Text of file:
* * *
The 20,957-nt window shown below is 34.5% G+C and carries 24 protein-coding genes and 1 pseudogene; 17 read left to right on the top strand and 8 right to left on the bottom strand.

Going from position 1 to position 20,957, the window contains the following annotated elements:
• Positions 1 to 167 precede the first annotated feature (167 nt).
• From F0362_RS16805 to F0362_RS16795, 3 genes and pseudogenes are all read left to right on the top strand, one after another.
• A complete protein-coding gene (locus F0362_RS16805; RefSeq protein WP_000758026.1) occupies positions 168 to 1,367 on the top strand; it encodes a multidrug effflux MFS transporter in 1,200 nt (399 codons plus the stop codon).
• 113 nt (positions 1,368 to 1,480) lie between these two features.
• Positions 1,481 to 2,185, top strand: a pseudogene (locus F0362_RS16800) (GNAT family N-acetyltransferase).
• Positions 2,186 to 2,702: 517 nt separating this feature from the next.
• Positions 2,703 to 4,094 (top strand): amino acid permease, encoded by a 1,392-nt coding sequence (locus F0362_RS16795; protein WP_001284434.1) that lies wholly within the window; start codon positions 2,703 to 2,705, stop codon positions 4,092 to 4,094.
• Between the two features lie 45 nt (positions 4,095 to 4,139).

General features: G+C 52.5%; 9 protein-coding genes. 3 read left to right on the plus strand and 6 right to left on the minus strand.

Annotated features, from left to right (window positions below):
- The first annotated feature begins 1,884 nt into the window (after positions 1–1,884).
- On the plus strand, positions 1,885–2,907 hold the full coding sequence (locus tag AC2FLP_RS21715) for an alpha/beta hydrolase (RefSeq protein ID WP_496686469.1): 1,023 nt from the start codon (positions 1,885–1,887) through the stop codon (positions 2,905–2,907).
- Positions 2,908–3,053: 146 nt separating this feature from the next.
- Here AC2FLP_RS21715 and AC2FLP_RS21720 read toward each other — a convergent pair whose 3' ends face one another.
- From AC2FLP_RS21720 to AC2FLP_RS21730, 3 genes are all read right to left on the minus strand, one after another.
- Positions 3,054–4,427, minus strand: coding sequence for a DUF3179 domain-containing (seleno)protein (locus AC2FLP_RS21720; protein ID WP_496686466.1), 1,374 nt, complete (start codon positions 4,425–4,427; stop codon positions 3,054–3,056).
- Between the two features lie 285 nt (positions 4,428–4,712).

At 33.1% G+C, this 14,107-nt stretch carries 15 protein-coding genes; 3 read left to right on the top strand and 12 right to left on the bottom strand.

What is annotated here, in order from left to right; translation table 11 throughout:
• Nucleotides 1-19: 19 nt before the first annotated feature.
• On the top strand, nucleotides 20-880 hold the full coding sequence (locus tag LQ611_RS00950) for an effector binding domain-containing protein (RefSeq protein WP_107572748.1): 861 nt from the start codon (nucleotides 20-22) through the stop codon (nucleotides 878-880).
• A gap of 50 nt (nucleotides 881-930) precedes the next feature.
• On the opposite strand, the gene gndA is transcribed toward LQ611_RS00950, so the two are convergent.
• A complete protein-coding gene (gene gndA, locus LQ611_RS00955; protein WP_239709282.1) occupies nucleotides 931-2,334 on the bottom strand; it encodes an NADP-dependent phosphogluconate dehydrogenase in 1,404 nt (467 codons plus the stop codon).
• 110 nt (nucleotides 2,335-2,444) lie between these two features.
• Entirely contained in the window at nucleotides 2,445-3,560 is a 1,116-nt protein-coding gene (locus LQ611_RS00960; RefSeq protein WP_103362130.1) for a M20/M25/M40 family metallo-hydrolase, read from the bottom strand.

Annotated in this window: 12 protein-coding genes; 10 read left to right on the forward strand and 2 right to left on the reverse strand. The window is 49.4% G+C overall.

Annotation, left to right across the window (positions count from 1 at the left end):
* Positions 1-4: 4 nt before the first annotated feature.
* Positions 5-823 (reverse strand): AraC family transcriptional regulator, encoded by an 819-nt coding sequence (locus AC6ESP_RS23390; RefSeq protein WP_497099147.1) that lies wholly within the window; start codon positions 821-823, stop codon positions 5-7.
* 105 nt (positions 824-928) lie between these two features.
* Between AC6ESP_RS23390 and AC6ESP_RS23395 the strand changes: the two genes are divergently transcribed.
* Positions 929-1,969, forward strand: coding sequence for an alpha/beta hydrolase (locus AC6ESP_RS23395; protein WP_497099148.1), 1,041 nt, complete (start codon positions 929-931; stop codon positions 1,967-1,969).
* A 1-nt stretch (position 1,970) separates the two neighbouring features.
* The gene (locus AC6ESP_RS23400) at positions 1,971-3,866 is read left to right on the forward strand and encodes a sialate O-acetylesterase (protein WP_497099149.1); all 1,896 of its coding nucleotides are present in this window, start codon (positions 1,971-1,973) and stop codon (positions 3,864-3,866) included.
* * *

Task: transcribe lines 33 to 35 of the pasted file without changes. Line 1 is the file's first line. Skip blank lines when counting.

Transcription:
* 105 nt (positions 824-928) lie between these two features.
* Between AC6ESP_RS23390 and AC6ESP_RS23395 the strand changes: the two genes are divergently transcribed.
* Positions 929-1,969, forward strand: coding sequence for an alpha/beta hydrolase (locus AC6ESP_RS23395; protein WP_497099148.1), 1,041 nt, complete (start codon positions 929-931; stop codon positions 1,967-1,969).